While the tense wartime relations between the Soviet Union and the West had continued to rise steadily since the end of World War II, Churchill in this speech put into words a truth that others had feared to utter. Churchill's 1946 Sinews of Peace speech at Westminster College marked the beginning of what came to be known as the Cold War a four decade period in history in which the world was divided into two armed camps on the brink of war with each side hesitating to fire the first shot for fear of nuclear annihilation.
However, small proxy wars did break out with one of the first being the June 25, 1950 invasion of democratic South Korea which was under the protection of the Western Allies from World War II by the Soviet Union's communist puppet state of North Korea.
The United States moved to defend South Korea but, President Truman, fearing the possibility of a nuclear World War III, used his power as Commander-in-Chief to order American troops, and our allies, to defend South Korea and push the invaders back to the 38th parallel dividing the two Korea's.
Memorial to Korean War - The "Forgotten War" - Memorial
Washington DC World War II Memorial
The picture below shows part of the World War II Pacific Theater of War half of the World War II Memorial on the Mall in Washington, D.C.
World War II was a global war in which millions of American men and women served. These men and women fought against tyranny in Europe, the islands in the South Pacific, in Africa and Asia. American casualties in this war were second only to those in the Civil War.
This large monument with its granite markers, fountains and reflecting pools honors the sacrifices of the millions of men and women who to protect and defend freedom for Americans and others threatened by the tyrannical regimes of the mid-Twentieth Century.
WW II Monument to Those Who Served in Pacific Theater
Pentagon's Memorial to Those Killed in the 911 Terrorist Attack
As millions Americans and others around the world were beginning to learn of the terrorist attack involving two commercial airliners being hijacked deliberately flown into the Twin Towers of the World Trade Center in New York City, other terrorists were already aboard American Airlines Flight 77 taking off from Dulles International Airport in Washington, D.C.
This plane was hijacked by the terrorists immediately after take off. With its fuel tanks topped off with 10,000 gallons of highly flammable jet fuel to power it on its planned flight to Los Angeles it quickly became a flying bomb in the hands of the terrorists.
Once in control, the terrorists turned the plane toward the nearby Pentagon, headquarters of the United States Defense establishment, and crashed it into the West wall of the Pentagon killing all 64 people aboard along with an additional 125 military and civilian Pentagon employees working in the west wing of the Pentagon.
The youngest victim of this vicious act of terror was 3 year old Dana Falkenberg who was traveling on Flight 77 with her parents and 8 year old sister Zoe.
Located on the west side of the Pentagon, the site of the planes impact, the memorial includes 184 curved benches each with a small pool of water beneath it. There is one bench for each of the victims of the attack. Each bench has the name of the individual victim it is honoring.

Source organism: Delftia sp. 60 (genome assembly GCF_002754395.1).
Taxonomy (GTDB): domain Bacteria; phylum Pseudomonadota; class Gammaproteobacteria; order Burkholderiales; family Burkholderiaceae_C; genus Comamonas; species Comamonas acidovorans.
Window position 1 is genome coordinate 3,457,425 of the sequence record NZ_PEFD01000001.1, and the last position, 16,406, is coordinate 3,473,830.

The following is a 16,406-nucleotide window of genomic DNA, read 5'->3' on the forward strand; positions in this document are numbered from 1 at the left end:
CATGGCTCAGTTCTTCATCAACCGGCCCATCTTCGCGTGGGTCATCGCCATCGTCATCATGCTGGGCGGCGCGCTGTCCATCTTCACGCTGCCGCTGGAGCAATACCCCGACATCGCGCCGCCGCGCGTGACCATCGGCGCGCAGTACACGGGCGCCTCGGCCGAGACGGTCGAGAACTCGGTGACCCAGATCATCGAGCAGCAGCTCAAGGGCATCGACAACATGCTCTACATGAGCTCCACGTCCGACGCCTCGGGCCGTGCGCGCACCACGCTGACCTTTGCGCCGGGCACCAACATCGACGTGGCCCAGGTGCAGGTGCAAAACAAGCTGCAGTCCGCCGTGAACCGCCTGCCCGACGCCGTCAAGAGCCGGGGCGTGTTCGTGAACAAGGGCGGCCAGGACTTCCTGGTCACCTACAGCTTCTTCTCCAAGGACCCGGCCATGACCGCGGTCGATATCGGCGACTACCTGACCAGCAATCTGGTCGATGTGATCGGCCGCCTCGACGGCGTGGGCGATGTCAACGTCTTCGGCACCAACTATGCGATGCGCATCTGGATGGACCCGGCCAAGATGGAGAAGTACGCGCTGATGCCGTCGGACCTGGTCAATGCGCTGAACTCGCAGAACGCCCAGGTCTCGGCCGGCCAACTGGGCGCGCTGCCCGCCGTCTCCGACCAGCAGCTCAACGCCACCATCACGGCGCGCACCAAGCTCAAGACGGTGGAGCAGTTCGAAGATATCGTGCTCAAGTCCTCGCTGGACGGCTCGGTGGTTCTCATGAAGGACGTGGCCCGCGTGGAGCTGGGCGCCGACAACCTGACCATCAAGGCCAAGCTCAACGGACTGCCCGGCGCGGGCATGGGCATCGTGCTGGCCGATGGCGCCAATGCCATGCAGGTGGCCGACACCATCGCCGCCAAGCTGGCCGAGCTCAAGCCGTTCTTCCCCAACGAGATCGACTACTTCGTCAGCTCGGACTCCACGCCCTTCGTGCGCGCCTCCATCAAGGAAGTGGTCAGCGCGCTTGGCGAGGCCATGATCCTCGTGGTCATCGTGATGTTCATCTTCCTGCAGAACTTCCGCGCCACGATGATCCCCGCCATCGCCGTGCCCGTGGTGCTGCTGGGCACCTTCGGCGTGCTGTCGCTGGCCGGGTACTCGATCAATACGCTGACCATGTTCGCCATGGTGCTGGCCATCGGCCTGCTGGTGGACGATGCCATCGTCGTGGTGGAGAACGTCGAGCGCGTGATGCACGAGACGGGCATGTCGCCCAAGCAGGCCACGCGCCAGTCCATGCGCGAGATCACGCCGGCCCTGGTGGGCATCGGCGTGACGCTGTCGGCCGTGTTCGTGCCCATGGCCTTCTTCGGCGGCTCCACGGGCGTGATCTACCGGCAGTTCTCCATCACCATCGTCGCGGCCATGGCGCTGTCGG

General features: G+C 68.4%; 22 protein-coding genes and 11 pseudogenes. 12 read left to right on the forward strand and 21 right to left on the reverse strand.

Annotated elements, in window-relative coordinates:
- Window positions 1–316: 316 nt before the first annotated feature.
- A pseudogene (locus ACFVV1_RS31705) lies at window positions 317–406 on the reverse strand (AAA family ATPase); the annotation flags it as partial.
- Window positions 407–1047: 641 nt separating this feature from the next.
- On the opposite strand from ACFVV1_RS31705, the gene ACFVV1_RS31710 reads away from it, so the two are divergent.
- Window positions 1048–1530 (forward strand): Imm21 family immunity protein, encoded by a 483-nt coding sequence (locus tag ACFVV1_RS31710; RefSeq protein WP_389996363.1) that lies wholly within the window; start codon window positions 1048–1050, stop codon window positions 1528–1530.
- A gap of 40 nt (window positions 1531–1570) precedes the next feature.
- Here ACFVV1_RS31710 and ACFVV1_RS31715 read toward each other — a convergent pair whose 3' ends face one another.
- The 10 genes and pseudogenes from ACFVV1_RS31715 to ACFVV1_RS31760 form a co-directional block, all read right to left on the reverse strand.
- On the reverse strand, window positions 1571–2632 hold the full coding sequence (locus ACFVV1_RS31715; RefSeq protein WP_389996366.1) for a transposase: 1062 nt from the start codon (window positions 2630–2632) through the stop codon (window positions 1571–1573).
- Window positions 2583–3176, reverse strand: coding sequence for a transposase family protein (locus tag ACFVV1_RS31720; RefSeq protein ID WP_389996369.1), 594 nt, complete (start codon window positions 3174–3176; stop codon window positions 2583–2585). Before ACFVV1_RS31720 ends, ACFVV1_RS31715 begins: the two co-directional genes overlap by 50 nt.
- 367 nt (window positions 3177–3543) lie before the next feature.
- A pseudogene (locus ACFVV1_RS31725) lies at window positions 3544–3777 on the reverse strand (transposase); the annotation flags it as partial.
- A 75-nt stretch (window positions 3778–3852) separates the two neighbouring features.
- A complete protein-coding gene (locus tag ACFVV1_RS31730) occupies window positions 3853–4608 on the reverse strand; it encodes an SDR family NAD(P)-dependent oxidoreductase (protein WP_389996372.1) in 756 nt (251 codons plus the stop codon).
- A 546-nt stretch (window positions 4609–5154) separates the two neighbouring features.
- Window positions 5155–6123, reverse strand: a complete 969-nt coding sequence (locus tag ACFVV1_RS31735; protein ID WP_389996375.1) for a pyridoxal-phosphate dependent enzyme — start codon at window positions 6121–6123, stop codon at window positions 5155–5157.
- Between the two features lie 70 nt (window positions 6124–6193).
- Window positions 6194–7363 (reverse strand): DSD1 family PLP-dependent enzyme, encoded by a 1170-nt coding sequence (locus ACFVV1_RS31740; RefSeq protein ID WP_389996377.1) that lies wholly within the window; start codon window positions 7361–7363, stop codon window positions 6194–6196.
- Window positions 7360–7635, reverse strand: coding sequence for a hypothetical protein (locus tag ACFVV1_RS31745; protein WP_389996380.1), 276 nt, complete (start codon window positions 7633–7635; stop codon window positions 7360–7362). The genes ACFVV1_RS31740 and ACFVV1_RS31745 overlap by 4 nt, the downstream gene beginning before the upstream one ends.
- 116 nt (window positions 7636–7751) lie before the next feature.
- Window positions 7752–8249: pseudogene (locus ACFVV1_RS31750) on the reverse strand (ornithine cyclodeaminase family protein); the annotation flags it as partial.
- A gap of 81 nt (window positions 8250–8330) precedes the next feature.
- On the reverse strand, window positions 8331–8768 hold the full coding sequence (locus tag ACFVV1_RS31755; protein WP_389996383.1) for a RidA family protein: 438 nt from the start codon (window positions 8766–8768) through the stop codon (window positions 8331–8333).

The curved end of the benches honoring the employees killed while working inside the Pentagon face toward the wall of the building with plate with he individual containing the name of the employee is located at the opposite end of the bench. The benches for the victims traveling on the plane are reversed. In this way when reading the name of an employee killed the viewer will be facing toward the building while viewing the name of a passenger victim the viewer will be facing the direction from which the plane was flying.
Unlike many of the other monuments in Washington that commemorate people and events that took place far away, the Pentagon 9/11 Memorial sits on the very ground where 184 Americans died in a cruel act of terror. This is sacred ground and the monument reflects this.
Memorial to Those Killed in September 11th Attack on the Pentagon
Tomb of Unknown Soldier in Arlington National Cemetery
Arlington National Cemetery in Washington, D.C. contains the graves of thousands of America's war dead.
Following World War I the United States followed the example of other nations like Britain and France in in selecting from among the many killed in combat whose remains could not be identified. It hard enough for relatives and friends of fallen warriors to deal with their death, but it is even more difficult to deal with the fact that the whereabouts of their fallen warrior is unknown.
In an attempt to give the loved ones of these warriors some closure the nation randomly selected one of the unknowns and placed the remains in a tomb in Arlington Cemetery where that particular soldier represented all of those who died unknown.
A soldier stands guard over the tomb 24 hours a day, seven days a week year round. Every hour the guard is changed in a ceremony that is continually repeated. Following the formal change of the guard, the one who has completed his tour returns to the barracks and his replacement spends the next hour solemnly marching back and forth in front of the tomb.
In 1958 the remains of an unknown from World War II and one from the Korean Conflict were selected and re interred at the monument with the soldier from World War I.
In 1984 the remains of an unknown soldier from the Vietnam War were interred with those from the earlier wars of the 20th Century in a solemn ceremony overseen by President Ronald Reagan.
However, advances in DNA analysis enabled Department of Defense scientists in 1998 to identify the Unknown Soldier from the Vietnam War as Air Force 1st Lt. Michael Joseph Blassie whose plane was shot down near An Loc, Vietnam in 1972. Lt. Blassie's remains were removed from the tomb and re interred in a grave with his own name, giving his family closure.
The crypt at the tomb where Lt. Blassie lay with the Unknowns of previous wars left empty with but with a new marble cover on which was inscribed “Honoring and Keeping Faith with America’s Missing Servicemen, 1958-1975.”
Honor Guard at Tomb of the Unknowns in Arlington Cemetery, Washington, D.C.
© 2017 Chuck Nugent